Like a premium car, the A&Futura SE180 has all the bells and whistles of high-end devices, at a more “conservative” price. Sure, €1600 isn’t cheap – far from it – and my wife couldn’t help but sighs when she saw me coming back from the store with this player, but sound-wise, it’s totally worth it.
As you’d expect, A&K fitted the SE180 with two DAC, but not the same way they did with the SE200. This time, you can swap the full DAC/AMP module and switch between the SEM1 (Sabre) and the SEM2 (AKM) which makes it one of the first DAP to offer a full “motor-swap”. That said, I could only get the basic model – which sounds bloody terrific – as my shop couldn’t get the SEM2 in time for my review.
What did I think of it? Here is a snippet:
Once more, Astell&Kern gave us a fantastic player, albeit a bit too big for any true nomad users. It’s not as versatile as a FiiO, nor it is cheap. But, all in all, the SE180 is the best-sounding DAP I ever listened to this year. So much, in fact, that I literally bought one after a few tries, and wrote this review.
The king of the hill, the ultimate TOTL, the mighty DAP. Call it as you want, but one thing’s for sure: the A&Ultima SP2000 is, for many, the best player available at the moment. Sure, it’s insanely expensive, weighs a ton, and reignites the old debate “copper vs steel”… but the cold truth is that: it really sounds super, duper good.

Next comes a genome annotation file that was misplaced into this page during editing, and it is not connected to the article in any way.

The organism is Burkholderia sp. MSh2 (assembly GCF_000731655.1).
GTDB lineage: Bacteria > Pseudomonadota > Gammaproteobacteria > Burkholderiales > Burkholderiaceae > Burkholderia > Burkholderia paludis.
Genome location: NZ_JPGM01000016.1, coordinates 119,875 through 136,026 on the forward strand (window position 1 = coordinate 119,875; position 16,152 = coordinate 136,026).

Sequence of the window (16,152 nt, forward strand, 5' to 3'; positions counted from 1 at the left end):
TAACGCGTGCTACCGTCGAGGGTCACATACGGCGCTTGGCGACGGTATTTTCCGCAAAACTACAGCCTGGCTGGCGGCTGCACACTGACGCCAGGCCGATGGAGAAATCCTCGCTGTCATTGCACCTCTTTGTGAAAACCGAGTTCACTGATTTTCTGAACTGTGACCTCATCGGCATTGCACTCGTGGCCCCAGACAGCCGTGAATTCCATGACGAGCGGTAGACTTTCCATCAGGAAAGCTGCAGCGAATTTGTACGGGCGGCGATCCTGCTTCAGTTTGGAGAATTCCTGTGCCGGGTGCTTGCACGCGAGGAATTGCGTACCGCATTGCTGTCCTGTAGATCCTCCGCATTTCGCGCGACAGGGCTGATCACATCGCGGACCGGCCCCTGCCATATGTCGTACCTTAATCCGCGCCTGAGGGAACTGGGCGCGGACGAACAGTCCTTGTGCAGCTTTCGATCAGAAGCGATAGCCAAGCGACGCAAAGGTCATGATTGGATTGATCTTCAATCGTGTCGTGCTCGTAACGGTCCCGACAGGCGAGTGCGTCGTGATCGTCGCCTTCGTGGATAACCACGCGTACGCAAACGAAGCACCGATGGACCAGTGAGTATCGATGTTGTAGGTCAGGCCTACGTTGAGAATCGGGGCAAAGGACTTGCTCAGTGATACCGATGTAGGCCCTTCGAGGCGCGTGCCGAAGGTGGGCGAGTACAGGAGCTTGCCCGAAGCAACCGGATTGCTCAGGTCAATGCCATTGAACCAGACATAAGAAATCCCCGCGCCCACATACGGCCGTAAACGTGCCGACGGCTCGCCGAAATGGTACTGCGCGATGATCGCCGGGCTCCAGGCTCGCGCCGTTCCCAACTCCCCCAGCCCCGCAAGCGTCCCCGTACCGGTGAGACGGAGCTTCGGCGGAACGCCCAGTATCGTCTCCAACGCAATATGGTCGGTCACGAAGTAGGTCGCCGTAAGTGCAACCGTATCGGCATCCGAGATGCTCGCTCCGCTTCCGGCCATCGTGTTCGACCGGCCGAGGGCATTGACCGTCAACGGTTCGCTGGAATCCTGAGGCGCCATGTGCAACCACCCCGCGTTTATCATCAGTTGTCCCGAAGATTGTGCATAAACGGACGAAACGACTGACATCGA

I owned the SP1000 and SP1000M, but in a lack of a third liver to sell, I didn’t take the new SP2000. Thankfully, Lieven had the chance to review it:
The Astell&Kern SP2000 is the best-sounding portable player the South-Korean brand has built so far. No, it doesn’t come cheap but you in return get a DAP with an innovative design, extreme usability, and most important of all: a top-level sound where the technicalities are king.
When Astell&Kern introduced the Kann the first time, it came as a “professional device” for audio engineers seeking a player that could fit in their workflow. Micro-SD + SD card, single-ended and balanced headphone/line out, analog amplifier, a far cry from the usual A&K player.
Then came the Kann Cube, which looked like a joke/meme with its behemoth design and bulky case. A case so big that Astell could, and did, fit a mini-XLR port to connect the player to record systems. Funny story, the case originally came from A&K CD-ripper and if you compare both, you can see the same outlines.
And then came the new Astell&Kern Kann Alpha, the mature one, keeping the smaller size of the original Kann and outputting as much power as the Kann Cube. I had one for a loan a few weeks ago and have been amazed by how full and powerful the sound was – love the Sabre chips.
So much in fact, that I bought one, to compare with my SE180 but also, and mostly, for the sake of this review.
So bear with me, and let’s get into it
The review continues on Page Two, after the click HERE or by using the jump below.
Page 2: Design & Build Quality
Page 3: UI & Usage
Page 4: Specifications
Page 5: Sound performances